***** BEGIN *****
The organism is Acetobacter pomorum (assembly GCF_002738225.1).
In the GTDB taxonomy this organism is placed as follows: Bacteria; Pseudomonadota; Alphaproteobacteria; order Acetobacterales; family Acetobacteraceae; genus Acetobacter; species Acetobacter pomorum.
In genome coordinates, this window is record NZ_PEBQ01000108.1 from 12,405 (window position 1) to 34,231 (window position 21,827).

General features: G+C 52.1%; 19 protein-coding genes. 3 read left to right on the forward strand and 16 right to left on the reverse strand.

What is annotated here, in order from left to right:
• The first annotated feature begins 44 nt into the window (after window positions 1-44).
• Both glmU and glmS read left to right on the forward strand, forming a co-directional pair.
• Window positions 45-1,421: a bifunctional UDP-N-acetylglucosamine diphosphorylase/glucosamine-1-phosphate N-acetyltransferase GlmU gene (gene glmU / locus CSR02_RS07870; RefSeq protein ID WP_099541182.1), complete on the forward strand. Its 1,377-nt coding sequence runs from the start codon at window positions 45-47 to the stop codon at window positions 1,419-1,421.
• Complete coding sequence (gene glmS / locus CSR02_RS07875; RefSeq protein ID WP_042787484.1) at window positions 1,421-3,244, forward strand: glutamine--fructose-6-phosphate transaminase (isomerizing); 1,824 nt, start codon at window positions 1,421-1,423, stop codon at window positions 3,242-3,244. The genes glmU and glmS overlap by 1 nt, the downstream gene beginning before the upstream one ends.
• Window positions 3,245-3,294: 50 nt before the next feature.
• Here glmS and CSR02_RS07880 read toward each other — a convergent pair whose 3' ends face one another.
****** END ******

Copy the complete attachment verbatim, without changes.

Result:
The organism is Acetobacter pomorum (assembly GCF_002738225.1).
In the GTDB taxonomy this organism is placed as follows: Bacteria; Pseudomonadota; Alphaproteobacteria; order Acetobacterales; family Acetobacteraceae; genus Acetobacter; species Acetobacter pomorum.
In genome coordinates, this window is record NZ_PEBQ01000108.1 from 12,405 (window position 1) to 34,231 (window position 21,827).

General features: G+C 52.1%; 19 protein-coding genes. 3 read left to right on the forward strand and 16 right to left on the reverse strand.

What is annotated here, in order from left to right:
• The first annotated feature begins 44 nt into the window (after window positions 1-44).
• Both glmU and glmS read left to right on the forward strand, forming a co-directional pair.
• Window positions 45-1,421: a bifunctional UDP-N-acetylglucosamine diphosphorylase/glucosamine-1-phosphate N-acetyltransferase GlmU gene (gene glmU / locus CSR02_RS07870; RefSeq protein ID WP_099541182.1), complete on the forward strand. Its 1,377-nt coding sequence runs from the start codon at window positions 45-47 to the stop codon at window positions 1,419-1,421.
• Complete coding sequence (gene glmS / locus CSR02_RS07875; RefSeq protein ID WP_042787484.1) at window positions 1,421-3,244, forward strand: glutamine--fructose-6-phosphate transaminase (isomerizing); 1,824 nt, start codon at window positions 1,421-1,423, stop codon at window positions 3,242-3,244. The genes glmU and glmS overlap by 1 nt, the downstream gene beginning before the upstream one ends.
• Window positions 3,245-3,294: 50 nt before the next feature.
• Here glmS and CSR02_RS07880 read toward each other — a convergent pair whose 3' ends face one another.